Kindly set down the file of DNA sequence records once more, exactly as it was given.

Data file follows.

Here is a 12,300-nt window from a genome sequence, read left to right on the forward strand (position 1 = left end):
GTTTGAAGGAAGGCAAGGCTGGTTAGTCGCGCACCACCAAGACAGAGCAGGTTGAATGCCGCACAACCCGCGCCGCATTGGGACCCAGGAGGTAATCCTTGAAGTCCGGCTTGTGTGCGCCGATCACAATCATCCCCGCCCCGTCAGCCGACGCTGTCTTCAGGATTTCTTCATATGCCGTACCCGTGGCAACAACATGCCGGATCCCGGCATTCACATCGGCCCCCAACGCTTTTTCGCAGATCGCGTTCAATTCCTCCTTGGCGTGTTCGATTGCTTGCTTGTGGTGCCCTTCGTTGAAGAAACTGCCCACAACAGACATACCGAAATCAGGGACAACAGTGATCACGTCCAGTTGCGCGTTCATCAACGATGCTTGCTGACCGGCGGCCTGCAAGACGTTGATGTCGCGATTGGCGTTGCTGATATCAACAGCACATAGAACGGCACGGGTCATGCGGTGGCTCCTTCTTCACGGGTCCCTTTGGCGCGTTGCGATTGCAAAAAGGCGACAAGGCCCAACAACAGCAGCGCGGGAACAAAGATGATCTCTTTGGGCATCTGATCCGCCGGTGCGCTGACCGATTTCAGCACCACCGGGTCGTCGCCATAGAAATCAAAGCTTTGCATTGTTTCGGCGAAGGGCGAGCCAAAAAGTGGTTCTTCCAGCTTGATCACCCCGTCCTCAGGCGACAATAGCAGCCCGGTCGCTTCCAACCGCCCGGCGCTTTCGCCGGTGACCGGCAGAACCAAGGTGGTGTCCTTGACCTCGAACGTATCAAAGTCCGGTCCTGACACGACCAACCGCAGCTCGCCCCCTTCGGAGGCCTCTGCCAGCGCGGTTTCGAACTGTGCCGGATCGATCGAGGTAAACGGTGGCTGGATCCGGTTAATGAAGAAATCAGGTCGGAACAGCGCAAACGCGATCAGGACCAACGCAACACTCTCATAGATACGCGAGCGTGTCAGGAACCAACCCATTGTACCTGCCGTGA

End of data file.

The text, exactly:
Here is a 12,300-nt window from a genome sequence, read left to right on the forward strand (position 1 = left end):
GTTTGAAGGAAGGCAAGGCTGGTTAGTCGCGCACCACCAAGACAGAGCAGGTTGAATGCCGCACAACCCGCGCCGCATTGGGACCCAGGAGGTAATCCTTGAAGTCCGGCTTGTGTGCGCCGATCACAATCATCCCCGCCCCGTCAGCCGACGCTGTCTTCAGGATTTCTTCATATGCCGTACCCGTGGCAACAACATGCCGGATCCCGGCATTCACATCGGCCCCCAACGCTTTTTCGCAGATCGCGTTCAATTCCTCCTTGGCGTGTTCGATTGCTTGCTTGTGGTGCCCTTCGTTGAAGAAACTGCCCACAACAGACATACCGAAATCAGGGACAACAGTGATCACGTCCAGTTGCGCGTTCATCAACGATGCTTGCTGACCGGCGGCCTGCAAGACGTTGATGTCGCGATTGGCGTTGCTGATATCAACAGCACATAGAACGGCACGGGTCATGCGGTGGCTCCTTCTTCACGGGTCCCTTTGGCGCGTTGCGATTGCAAAAAGGCGACAAGGCCCAACAACAGCAGCGCGGGAACAAAGATGATCTCTTTGGGCATCTGATCCGCCGGTGCGCTGACCGATTTCAGCACCACCGGGTCGTCGCCATAGAAATCAAAGCTTTGCATTGTTTCGGCGAAGGGCGAGCCAAAAAGTGGTTCTTCCAGCTTGATCACCCCGTCCTCAGGCGACAATAGCAGCCCGGTCGCTTCCAACCGCCCGGCGCTTTCGCCGGTGACCGGCAGAACCAAGGTGGTGTCCTTGACCTCGAACGTATCAAAGTCCGGTCCTGACACGACCAACCGCAGCTCGCCCCCTTCGGAGGCCTCTGCCAGCGCGGTTTCGAACTGTGCCGGATCGATCGAGGTAAACGGTGGCTGGATCCGGTTAATGAAGAAATCAGGTCGGAACAGCGCAAACGCGATCAGGACCAACGCAACACTCTCATAGATACGCGAGCGTGTCAGGAACCAACCCATTGTACCTGCCGTGA